Roguelike Toolkit - Modern C++ (14) SFML-based toolkit for creating roguelikes.
C++ CMake
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thebracket Merge pull request #12 from jaynus/master
Merge - Modernized CMake and installation. It worked on my test PCs.
Latest commit 5863541 Nov 27, 2017

rltk : Roguelike Toolkit - Modern (C++14) SFML-based toolkit for creating roguelikes.

It's very early days, but I hope that this can be a useful tool. Black Future was getting messy, and I needed to separate out some engine logic from game logic for my sanity; I realized that others might find the underlying engine code useful.

Right now, it's a very fast ASCII (code-page 437) terminal renderer compatible with fonts from libtcod and Dwarf Fortress. Eventually, it will provide assistance with a number of game-related topics including path-finding, line-plotting, and probably some of the entity-component-system I've been enjoying.

Credit to Pyridine for the REXPaint format code. Original located at:

Building from source

You need SFML for your platform, Boost, and cmake. Make a "build" folder, and use CMake to generate build files for your platform (I'll expand upon this later, when this is a more useful library).

Building on Visual Studio 2017

  • Setup VCPKG, following the instructions here
  • Ensure that you've integrated it, with vcpkg integrate install (see here)
  • Install packages: vcpkg install sfml and vcpkg install cereal. These take a while.
  • Open Visual Studio 2017, and use "Open Folder" to open the RLTK folder to which you cloned everything. The CVPKG stuff will ensure that SFML is linked correctly.
  • If you've previously opened the project in VS2017, use the CMake menu to delete your cache and regenerate everything. You really shouldn't have to do this, but CMake integration is young.
  • You should now be able to select an output, and build/run it.

Included Examples (with lots of comments!)

I'll write proper documentation as the library evolves; I don't really want to write up a lot of docs and have to revise them heavily as things solidify. I'm doing my best to include examples evolving towards a real roguelike. Currently, these are:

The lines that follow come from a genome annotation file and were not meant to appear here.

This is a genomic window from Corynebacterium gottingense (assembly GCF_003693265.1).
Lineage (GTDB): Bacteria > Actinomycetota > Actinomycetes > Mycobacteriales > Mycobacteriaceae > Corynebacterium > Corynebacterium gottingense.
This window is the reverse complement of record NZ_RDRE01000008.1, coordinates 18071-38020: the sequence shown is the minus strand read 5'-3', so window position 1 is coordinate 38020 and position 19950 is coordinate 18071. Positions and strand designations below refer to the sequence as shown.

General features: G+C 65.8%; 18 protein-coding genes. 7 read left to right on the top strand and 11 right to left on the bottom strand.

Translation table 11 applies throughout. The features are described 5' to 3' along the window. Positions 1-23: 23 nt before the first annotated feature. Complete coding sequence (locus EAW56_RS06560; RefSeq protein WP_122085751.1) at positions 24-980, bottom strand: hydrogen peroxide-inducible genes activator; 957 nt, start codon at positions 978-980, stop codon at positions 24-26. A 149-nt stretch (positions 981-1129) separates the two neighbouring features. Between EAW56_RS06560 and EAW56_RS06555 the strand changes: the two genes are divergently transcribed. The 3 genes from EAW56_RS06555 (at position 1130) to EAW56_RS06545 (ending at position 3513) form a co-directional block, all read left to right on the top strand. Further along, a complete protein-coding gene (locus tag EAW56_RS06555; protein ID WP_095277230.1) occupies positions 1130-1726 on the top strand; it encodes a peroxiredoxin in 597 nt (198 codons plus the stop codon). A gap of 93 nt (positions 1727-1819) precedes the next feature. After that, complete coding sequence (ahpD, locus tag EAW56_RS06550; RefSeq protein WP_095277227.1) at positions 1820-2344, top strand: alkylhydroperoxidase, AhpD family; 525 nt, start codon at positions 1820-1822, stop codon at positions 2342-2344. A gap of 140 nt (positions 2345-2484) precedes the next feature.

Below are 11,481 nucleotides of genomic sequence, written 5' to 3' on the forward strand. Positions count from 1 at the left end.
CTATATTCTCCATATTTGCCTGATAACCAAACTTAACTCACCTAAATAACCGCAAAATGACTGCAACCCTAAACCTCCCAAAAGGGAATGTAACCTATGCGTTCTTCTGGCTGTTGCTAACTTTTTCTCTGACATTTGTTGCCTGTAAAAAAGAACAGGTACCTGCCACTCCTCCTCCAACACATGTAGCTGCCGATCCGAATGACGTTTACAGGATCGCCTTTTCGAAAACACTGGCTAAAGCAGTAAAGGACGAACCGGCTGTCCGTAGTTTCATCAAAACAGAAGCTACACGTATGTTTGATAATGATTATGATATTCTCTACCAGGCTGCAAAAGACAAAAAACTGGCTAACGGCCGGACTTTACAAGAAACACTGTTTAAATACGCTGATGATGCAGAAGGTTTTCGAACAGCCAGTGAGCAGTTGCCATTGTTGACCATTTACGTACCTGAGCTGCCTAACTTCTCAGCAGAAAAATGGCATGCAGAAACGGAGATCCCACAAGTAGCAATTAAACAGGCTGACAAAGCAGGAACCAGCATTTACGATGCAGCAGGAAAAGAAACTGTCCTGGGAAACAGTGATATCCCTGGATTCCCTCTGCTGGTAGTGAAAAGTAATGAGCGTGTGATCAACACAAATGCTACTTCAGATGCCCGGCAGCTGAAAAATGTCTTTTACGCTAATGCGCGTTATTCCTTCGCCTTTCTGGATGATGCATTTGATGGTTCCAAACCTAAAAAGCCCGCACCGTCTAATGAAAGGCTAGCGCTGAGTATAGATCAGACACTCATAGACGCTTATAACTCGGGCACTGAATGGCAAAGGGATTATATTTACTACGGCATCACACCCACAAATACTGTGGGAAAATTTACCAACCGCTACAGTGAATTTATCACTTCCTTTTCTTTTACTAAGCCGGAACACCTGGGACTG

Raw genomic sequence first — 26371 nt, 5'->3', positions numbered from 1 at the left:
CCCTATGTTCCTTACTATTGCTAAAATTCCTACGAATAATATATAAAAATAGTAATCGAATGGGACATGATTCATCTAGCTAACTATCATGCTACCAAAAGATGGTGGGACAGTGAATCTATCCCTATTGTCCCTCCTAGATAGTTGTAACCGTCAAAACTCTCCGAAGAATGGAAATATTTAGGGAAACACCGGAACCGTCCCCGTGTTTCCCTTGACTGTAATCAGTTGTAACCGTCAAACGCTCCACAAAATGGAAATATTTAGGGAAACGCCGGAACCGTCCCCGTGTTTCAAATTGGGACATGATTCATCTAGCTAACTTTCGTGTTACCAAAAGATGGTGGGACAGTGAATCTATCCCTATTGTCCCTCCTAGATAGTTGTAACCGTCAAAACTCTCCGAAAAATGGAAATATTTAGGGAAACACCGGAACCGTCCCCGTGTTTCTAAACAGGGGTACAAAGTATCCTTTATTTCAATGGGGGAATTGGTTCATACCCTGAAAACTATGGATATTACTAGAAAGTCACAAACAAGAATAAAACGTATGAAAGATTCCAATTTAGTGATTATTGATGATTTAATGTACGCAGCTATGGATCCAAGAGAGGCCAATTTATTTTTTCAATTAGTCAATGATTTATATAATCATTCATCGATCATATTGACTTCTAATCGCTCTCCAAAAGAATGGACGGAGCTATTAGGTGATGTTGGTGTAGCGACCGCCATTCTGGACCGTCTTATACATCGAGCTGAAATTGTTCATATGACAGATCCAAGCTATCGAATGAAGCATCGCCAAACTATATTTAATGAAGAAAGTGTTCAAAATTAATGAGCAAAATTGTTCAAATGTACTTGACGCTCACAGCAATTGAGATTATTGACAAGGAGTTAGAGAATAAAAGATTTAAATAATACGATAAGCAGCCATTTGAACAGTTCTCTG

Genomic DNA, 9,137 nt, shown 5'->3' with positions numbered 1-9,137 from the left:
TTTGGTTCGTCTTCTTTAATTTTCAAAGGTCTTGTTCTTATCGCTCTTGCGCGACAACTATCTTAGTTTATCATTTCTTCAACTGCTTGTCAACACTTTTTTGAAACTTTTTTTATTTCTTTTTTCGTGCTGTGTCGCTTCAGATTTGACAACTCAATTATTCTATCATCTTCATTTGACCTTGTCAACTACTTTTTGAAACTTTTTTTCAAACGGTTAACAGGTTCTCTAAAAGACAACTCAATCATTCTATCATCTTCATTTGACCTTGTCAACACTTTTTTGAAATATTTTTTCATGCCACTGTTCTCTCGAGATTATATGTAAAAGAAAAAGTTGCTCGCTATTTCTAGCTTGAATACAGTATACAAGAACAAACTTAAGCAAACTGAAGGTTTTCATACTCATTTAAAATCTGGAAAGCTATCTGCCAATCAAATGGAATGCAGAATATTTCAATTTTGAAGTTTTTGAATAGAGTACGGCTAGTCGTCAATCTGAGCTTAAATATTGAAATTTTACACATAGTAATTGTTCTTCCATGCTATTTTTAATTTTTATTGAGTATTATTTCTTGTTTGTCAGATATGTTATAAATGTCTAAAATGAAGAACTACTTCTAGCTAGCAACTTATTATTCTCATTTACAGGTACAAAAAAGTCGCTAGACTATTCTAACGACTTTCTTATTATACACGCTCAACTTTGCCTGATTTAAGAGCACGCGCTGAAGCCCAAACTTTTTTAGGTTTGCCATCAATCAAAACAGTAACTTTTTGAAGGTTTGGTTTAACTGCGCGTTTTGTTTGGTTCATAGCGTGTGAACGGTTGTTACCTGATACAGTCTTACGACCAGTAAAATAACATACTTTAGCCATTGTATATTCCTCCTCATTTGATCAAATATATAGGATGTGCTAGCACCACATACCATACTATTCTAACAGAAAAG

Example 1: Hello World

Hello World

Example 1: demonstrates a Hello World with frame-rate.

Example 2: Randomly moving @

Randomly Moving @

Example 2: a randomly moving yellow @ on a field of white dots.

Example 3: Bresenham's Line Pathing

Bresenham Line Pathing

Example 3: our @ dude again, this time using Bresenham's line to find his way. It also renders additional glyphs, as Mr @ finds his way to his destination.

Example 4: A-Star Pathing

A Star Pathing

Example 4: our @ dude again, now on a defined map with obstacles and using A* to find his way to the heart. This demonstrates using templates to specialize map support - we won't force you to use a specific map representation!

Example 5: Mouse Controlled Path-Finding

Mouse Driven A Star Pathing

Example 5: our @ dude again, using A* pathing to find his way to the mouse cursor. Click and he goes there.

Example 6: Visibility


Example 6: Example 5, but now we have true visibility plotted as you wander.

Example 7: Multi-font ASCII Layout


Example 7: A complex GUI with multiple fonts and layers, dynamically resizable.

Example 8: Owner draw, and retained-mode GUI elements


Example 8: Demonstrates an "owner draw" panel (with SFML render target callback), drawing a background image. Some ASCII consoles are spawned, and one is populated with a mouse-over, a checkbox, radio-button set, a list-box and some status bars. The other panel displays the results.

Example 9: Sparse layer with effects


Example 9: This demo uses a regular console layer to draw the map, and a "sparse" console layer for the character and traversal path. It uses sub-character alignment to smoothly move the @ around, and demonstrates rotation of the @ by leaning left or right as he travels (not an effect I recommend for a game, but it works as a demo!).

Example 10: The beginnings of a roguelike


Example 10: This example generates a random map, and you can move your @ around with the arrow keys. It is the first example to use the Entity-Component-System (ECS) provided by RLTK; it makes for a relatively straightforward and modern way to design a roguelike - with very little code, we have the basics of wandering around a map. Note: message passing isn't implemented yet; when it is - this example will be even smaller!

Example 11: REXPaint support (


Example 11: This example is basically Hello World, but with a REX Paint image loaded (Nyan Cat) and displayed.


The goal is to keep it simple from the user's point of view. The following code is enough to setup an ASCII terminal, and display Hello World with a frame-rate displayed (around 100 FPS on my workstation):

#include "../../rltk/rltk.hpp"
#include <sstream>

using namespace rltk;
using namespace rltk::colors;

void tick(double duration_ms) {
	std::stringstream ss;
	ss << "Frame duration: " << duration_ms << " ms (" << (1000.0/duration_ms) << " FPS).";
	console->print(1, 1, "Hello World", WHITE, BLACK);
	console->print(1, 2, ss.str(), YELLOW, BLUE);

int main()
  return 0;